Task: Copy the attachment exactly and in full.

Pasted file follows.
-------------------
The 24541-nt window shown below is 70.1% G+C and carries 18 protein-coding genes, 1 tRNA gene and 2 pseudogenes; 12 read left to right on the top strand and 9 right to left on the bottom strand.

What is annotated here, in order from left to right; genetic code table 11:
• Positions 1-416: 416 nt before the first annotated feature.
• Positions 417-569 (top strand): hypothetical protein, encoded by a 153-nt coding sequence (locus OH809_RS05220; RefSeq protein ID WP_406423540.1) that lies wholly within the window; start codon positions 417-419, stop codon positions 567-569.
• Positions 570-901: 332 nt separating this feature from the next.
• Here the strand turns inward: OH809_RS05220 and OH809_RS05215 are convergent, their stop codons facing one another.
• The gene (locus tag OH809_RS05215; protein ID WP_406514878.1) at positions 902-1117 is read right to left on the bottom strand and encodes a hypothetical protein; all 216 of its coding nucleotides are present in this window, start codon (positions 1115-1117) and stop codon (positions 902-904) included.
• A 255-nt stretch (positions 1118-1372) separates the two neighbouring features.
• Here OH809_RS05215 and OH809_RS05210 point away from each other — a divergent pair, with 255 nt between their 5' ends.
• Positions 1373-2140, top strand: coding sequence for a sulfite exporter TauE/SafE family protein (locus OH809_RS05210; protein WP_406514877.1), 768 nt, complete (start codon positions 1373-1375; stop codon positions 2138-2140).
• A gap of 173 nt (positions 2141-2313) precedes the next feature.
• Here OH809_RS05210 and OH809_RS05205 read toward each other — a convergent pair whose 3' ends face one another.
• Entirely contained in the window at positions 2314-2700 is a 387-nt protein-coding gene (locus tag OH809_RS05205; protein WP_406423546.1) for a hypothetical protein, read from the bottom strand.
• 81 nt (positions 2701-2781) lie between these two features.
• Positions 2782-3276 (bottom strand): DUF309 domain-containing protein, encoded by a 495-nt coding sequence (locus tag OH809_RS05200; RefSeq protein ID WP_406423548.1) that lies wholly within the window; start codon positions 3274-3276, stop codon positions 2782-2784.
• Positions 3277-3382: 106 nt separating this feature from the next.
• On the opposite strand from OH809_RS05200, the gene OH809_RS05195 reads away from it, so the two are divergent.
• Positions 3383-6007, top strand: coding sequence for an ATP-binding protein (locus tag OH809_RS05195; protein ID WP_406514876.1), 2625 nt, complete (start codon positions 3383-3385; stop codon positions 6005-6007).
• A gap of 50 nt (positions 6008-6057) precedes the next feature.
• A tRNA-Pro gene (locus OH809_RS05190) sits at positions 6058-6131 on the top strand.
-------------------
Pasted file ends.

The 24541-nt window shown below is 70.1% G+C and carries 18 protein-coding genes, 1 tRNA gene and 2 pseudogenes; 12 read left to right on the top strand and 9 right to left on the bottom strand.

What is annotated here, in order from left to right; genetic code table 11:
• Positions 1-416: 416 nt before the first annotated feature.
• Positions 417-569 (top strand): hypothetical protein, encoded by a 153-nt coding sequence (locus OH809_RS05220; RefSeq protein ID WP_406423540.1) that lies wholly within the window; start codon positions 417-419, stop codon positions 567-569.
• Positions 570-901: 332 nt separating this feature from the next.
• Here the strand turns inward: OH809_RS05220 and OH809_RS05215 are convergent, their stop codons facing one another.
• The gene (locus tag OH809_RS05215; protein ID WP_406514878.1) at positions 902-1117 is read right to left on the bottom strand and encodes a hypothetical protein; all 216 of its coding nucleotides are present in this window, start codon (positions 1115-1117) and stop codon (positions 902-904) included.
• A 255-nt stretch (positions 1118-1372) separates the two neighbouring features.
• Here OH809_RS05215 and OH809_RS05210 point away from each other — a divergent pair, with 255 nt between their 5' ends.
• Positions 1373-2140, top strand: coding sequence for a sulfite exporter TauE/SafE family protein (locus OH809_RS05210; protein WP_406514877.1), 768 nt, complete (start codon positions 1373-1375; stop codon positions 2138-2140).
• A gap of 173 nt (positions 2141-2313) precedes the next feature.
• Here OH809_RS05210 and OH809_RS05205 read toward each other — a convergent pair whose 3' ends face one another.
• Entirely contained in the window at positions 2314-2700 is a 387-nt protein-coding gene (locus tag OH809_RS05205; protein WP_406423546.1) for a hypothetical protein, read from the bottom strand.
• 81 nt (positions 2701-2781) lie between these two features.
• Positions 2782-3276 (bottom strand): DUF309 domain-containing protein, encoded by a 495-nt coding sequence (locus tag OH809_RS05200; RefSeq protein ID WP_406423548.1) that lies wholly within the window; start codon positions 3274-3276, stop codon positions 2782-2784.
• Positions 3277-3382: 106 nt separating this feature from the next.
• On the opposite strand from OH809_RS05200, the gene OH809_RS05195 reads away from it, so the two are divergent.
• Positions 3383-6007, top strand: coding sequence for an ATP-binding protein (locus tag OH809_RS05195; protein ID WP_406514876.1), 2625 nt, complete (start codon positions 3383-3385; stop codon positions 6005-6007).
• A gap of 50 nt (positions 6008-6057) precedes the next feature.
• A tRNA-Pro gene (locus OH809_RS05190) sits at positions 6058-6131 on the top strand.